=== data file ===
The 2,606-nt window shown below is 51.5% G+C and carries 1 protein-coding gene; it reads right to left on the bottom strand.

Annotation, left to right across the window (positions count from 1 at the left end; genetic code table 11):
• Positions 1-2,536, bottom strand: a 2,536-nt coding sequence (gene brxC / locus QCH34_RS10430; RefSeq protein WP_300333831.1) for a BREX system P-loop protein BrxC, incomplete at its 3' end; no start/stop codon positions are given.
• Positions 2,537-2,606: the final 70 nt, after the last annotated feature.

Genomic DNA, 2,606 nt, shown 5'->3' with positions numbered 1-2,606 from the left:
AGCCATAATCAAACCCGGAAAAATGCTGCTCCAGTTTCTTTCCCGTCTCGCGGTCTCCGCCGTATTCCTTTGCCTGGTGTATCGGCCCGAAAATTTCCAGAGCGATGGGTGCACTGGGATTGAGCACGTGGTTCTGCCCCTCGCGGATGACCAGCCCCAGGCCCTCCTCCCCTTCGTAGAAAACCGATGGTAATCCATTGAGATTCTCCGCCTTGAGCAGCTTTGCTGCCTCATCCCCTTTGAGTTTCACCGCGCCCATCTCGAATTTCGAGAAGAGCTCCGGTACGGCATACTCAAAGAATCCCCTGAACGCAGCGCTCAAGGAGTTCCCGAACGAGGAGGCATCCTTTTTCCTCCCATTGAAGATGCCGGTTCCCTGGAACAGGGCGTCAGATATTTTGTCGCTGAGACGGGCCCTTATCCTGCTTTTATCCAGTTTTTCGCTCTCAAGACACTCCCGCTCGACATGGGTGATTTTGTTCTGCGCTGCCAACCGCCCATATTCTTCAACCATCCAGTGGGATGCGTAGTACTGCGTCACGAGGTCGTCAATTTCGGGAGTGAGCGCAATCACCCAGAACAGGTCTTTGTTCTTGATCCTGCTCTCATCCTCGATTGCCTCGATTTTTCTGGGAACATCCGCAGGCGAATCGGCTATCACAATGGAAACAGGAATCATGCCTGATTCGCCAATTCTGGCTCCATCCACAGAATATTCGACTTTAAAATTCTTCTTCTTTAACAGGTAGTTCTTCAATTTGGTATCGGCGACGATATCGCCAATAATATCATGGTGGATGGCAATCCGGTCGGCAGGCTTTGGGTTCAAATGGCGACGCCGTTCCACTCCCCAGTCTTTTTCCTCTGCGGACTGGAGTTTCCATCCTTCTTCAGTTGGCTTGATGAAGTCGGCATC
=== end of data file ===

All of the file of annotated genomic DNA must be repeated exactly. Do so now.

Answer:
The 2,606-nt window shown below is 51.5% G+C and carries 1 protein-coding gene; it reads right to left on the bottom strand.

Annotation, left to right across the window (positions count from 1 at the left end; genetic code table 11):
• Positions 1-2,536, bottom strand: a 2,536-nt coding sequence (gene brxC / locus QCH34_RS10430; RefSeq protein WP_300333831.1) for a BREX system P-loop protein BrxC, incomplete at its 3' end; no start/stop codon positions are given.
• Positions 2,537-2,606: the final 70 nt, after the last annotated feature.

Genomic DNA, 2,606 nt, shown 5'->3' with positions numbered 1-2,606 from the left:
AGCCATAATCAAACCCGGAAAAATGCTGCTCCAGTTTCTTTCCCGTCTCGCGGTCTCCGCCGTATTCCTTTGCCTGGTGTATCGGCCCGAAAATTTCCAGAGCGATGGGTGCACTGGGATTGAGCACGTGGTTCTGCCCCTCGCGGATGACCAGCCCCAGGCCCTCCTCCCCTTCGTAGAAAACCGATGGTAATCCATTGAGATTCTCCGCCTTGAGCAGCTTTGCTGCCTCATCCCCTTTGAGTTTCACCGCGCCCATCTCGAATTTCGAGAAGAGCTCCGGTACGGCATACTCAAAGAATCCCCTGAACGCAGCGCTCAAGGAGTTCCCGAACGAGGAGGCATCCTTTTTCCTCCCATTGAAGATGCCGGTTCCCTGGAACAGGGCGTCAGATATTTTGTCGCTGAGACGGGCCCTTATCCTGCTTTTATCCAGTTTTTCGCTCTCAAGACACTCCCGCTCGACATGGGTGATTTTGTTCTGCGCTGCCAACCGCCCATATTCTTCAACCATCCAGTGGGATGCGTAGTACTGCGTCACGAGGTCGTCAATTTCGGGAGTGAGCGCAATCACCCAGAACAGGTCTTTGTTCTTGATCCTGCTCTCATCCTCGATTGCCTCGATTTTTCTGGGAACATCCGCAGGCGAATCGGCTATCACAATGGAAACAGGAATCATGCCTGATTCGCCAATTCTGGCTCCATCCACAGAATATTCGACTTTAAAATTCTTCTTCTTTAACAGGTAGTTCTTCAATTTGGTATCGGCGACGATATCGCCAATAATATCATGGTGGATGGCAATCCGGTCGGCAGGCTTTGGGTTCAAATGGCGACGCCGTTCCACTCCCCAGTCTTTTTCCTCTGCGGACTGGAGTTTCCATCCTTCTTCAGTTGGCTTGATGAAGTCGGCATC